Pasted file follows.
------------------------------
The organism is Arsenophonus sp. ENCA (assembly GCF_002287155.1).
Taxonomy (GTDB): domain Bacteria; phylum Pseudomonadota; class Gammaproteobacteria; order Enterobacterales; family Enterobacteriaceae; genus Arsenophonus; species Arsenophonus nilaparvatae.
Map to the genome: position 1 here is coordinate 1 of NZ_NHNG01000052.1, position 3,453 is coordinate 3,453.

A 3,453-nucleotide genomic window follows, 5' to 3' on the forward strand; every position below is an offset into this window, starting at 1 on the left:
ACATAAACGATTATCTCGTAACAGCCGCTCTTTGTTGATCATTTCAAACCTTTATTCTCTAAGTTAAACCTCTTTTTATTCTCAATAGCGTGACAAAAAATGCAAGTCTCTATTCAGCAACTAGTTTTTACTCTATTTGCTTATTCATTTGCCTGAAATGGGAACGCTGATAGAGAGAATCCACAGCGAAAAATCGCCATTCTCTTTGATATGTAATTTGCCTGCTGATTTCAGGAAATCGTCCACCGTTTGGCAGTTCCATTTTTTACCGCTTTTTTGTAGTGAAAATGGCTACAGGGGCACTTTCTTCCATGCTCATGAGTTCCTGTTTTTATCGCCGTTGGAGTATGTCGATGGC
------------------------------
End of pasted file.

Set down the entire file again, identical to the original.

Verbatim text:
The organism is Arsenophonus sp. ENCA (assembly GCF_002287155.1).
Taxonomy (GTDB): domain Bacteria; phylum Pseudomonadota; class Gammaproteobacteria; order Enterobacterales; family Enterobacteriaceae; genus Arsenophonus; species Arsenophonus nilaparvatae.
Map to the genome: position 1 here is coordinate 1 of NZ_NHNG01000052.1, position 3,453 is coordinate 3,453.

A 3,453-nucleotide genomic window follows, 5' to 3' on the forward strand; every position below is an offset into this window, starting at 1 on the left:
ACATAAACGATTATCTCGTAACAGCCGCTCTTTGTTGATCATTTCAAACCTTTATTCTCTAAGTTAAACCTCTTTTTATTCTCAATAGCGTGACAAAAAATGCAAGTCTCTATTCAGCAACTAGTTTTTACTCTATTTGCTTATTCATTTGCCTGAAATGGGAACGCTGATAGAGAGAATCCACAGCGAAAAATCGCCATTCTCTTTGATATGTAATTTGCCTGCTGATTTCAGGAAATCGTCCACCGTTTGGCAGTTCCATTTTTTACCGCTTTTTTGTAGTGAAAATGGCTACAGGGGCACTTTCTTCCATGCTCATGAGTTCCTGTTTTTATCGCCGTTGGAGTATGTCGATGGC